Hope for the future: deforestation rates in Brazil’s Amazon rainforest decline

Hope for the future: deforestation rates in Brazil’s Amazon rainforest decline

By Ashmeeta Subra  December 21st, 2023

Deforestation rates in Brazil’s Amazon rainforest recorded a significant decline in November this year, hitting its lowest monthly level in nearly eight years.


Preliminary data from the country's National Institute for Space Research, INPE indicated that 201.1 square kilometres (77.65 square miles) of the rainforest were cleared last month, a 63.7% drop from November 2022. 

Additionally, a 50.5% overall drop in deforestation for the first 11 months of 2023 was – the lowest since 2018. While deforestation in the region continues, these figures represent improvement following new President Luiz Inacio Lula da Silva’s statement at the COP28 climate summit that Brazil would put an end to illegal deforestation by 2030. 

President Lula highlighted the progress shown in the preliminary data, emphasizing Brazil's newly adjusted and more ambitious climate goals compared to other developed countries. Deforestation was made a priority after the surge in forest clearing experienced during his predecessor Jair Bolsonaro’s tenure. 

"Brazil is willing to lead by example," Lula told COP28.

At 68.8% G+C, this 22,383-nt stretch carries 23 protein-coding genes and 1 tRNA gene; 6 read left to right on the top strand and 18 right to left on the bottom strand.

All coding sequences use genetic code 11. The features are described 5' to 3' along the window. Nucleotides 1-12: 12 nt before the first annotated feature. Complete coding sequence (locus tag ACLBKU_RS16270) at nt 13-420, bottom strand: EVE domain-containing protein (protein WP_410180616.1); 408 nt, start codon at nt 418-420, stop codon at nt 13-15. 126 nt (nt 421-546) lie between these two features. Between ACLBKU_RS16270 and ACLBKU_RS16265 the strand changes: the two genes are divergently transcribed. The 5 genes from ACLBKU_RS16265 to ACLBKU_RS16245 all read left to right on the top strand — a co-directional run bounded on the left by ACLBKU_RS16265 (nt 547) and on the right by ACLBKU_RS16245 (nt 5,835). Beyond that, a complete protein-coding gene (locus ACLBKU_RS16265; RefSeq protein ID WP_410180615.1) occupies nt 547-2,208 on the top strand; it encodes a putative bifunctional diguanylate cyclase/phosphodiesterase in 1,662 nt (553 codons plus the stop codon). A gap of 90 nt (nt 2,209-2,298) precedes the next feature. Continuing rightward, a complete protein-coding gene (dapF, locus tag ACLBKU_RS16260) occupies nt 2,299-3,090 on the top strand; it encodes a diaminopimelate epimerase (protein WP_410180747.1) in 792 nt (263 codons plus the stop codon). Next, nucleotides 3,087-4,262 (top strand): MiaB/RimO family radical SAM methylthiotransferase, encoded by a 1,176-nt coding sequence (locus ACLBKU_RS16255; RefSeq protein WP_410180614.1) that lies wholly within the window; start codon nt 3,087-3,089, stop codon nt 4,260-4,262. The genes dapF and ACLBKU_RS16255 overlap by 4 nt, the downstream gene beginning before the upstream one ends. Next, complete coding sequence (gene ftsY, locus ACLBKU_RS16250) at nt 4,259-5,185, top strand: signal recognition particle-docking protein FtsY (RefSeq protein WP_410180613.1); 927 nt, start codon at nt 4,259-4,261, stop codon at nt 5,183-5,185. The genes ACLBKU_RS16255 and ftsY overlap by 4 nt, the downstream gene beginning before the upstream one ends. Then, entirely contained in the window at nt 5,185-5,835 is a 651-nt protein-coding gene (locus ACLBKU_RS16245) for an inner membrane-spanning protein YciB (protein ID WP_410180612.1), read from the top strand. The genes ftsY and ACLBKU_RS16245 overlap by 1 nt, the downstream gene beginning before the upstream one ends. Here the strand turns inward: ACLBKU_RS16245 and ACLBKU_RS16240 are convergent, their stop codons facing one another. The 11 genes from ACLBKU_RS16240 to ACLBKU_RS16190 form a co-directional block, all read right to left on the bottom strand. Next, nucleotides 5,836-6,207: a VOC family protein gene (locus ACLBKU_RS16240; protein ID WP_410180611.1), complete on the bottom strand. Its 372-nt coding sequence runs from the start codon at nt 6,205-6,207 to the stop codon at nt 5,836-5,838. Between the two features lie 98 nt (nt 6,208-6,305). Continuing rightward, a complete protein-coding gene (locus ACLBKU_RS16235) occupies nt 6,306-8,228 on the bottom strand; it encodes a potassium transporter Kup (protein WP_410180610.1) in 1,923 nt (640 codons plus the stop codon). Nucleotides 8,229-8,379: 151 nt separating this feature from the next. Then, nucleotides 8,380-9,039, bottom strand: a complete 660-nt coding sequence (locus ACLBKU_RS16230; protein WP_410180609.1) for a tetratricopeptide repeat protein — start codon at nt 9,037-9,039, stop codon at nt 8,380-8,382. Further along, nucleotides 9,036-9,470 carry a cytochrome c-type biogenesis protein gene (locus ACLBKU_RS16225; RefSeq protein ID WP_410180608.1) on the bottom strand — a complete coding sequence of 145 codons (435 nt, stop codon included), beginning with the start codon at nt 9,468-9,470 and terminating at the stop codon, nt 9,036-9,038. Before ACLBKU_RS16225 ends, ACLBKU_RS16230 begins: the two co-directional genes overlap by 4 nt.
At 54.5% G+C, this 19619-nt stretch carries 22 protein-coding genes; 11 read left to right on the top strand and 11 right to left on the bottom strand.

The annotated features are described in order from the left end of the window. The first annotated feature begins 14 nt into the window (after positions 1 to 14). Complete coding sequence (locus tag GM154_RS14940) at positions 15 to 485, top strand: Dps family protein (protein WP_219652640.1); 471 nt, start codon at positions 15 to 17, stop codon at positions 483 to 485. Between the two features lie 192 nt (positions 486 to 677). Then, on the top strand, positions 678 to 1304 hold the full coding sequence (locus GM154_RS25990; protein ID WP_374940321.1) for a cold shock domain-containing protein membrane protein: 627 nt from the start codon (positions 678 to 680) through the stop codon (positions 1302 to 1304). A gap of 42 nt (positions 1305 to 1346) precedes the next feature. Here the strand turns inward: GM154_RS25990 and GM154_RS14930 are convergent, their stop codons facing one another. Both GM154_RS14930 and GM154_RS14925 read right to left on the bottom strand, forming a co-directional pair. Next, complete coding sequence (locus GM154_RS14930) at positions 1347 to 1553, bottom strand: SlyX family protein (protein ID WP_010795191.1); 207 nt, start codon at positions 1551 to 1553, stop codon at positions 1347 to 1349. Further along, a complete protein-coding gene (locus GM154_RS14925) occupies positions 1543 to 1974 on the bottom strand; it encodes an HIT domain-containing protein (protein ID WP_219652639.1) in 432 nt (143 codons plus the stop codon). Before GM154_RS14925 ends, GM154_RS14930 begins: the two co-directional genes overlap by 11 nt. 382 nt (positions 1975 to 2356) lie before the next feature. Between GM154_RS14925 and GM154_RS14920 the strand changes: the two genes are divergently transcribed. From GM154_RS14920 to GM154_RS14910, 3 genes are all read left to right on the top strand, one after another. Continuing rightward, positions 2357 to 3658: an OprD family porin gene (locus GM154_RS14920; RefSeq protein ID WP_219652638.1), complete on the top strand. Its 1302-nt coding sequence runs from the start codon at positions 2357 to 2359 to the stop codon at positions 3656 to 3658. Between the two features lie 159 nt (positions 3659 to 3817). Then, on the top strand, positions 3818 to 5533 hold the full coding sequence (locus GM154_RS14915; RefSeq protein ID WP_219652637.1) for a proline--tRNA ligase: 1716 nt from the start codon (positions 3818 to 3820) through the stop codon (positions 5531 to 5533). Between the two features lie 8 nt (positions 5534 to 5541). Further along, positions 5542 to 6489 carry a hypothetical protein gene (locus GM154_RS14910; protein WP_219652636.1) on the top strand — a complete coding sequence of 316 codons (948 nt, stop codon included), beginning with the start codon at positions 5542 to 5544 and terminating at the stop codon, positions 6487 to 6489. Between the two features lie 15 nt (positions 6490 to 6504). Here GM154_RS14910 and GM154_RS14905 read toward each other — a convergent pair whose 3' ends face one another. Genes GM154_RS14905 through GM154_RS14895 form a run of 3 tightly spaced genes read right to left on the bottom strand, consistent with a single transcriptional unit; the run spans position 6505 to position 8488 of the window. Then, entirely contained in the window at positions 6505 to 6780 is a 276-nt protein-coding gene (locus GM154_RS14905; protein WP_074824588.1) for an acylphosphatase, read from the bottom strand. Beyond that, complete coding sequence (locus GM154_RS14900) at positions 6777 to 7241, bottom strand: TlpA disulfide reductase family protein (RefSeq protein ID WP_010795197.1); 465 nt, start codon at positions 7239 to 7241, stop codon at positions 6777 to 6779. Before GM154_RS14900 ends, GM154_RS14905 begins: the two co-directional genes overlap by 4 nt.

"We have adjusted our climate goals, which are now more ambitious than those of many developed countries, drastically reduced deforestation in the Amazon and will bring it to zero by 2030."  

Despite efforts to preserve the Amazon this year, the region is currently contending with a record-breaking drought that, according to scientists, may persist until 2026. Deforestation and fires in the Amazon typically spike between July and September during the dry season, so the declining deforestation rates were unexpected given the current climate.    

While deforestation remains a significant challenge, positive trends like this represent hope for those involved in ongoing efforts to preserve the Amazon’s ecosystems. As one of world’s most significant biodiversity hotspots and the ‘lungs of the planet’, protecting the Amazon basis is of critical importance to both the flora and fauna it contains and the many humans that rely on the ecosystem services it provides. 

Planet Ark does not take responsibility for the accuracy of the original information and encourages readers to check the references before using this information for their own purposes. 


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Ashmeeta Subra

With background in international relations and marketing communications, Ashmeeta is excited to use her skills to encourage positive environmental actions through Planet Ark. She believes that by taking small actions, we can help make a big difference and be good stewards of our planet. Outside of work, she loves spending time in nature and enjoying downtime at the beach.

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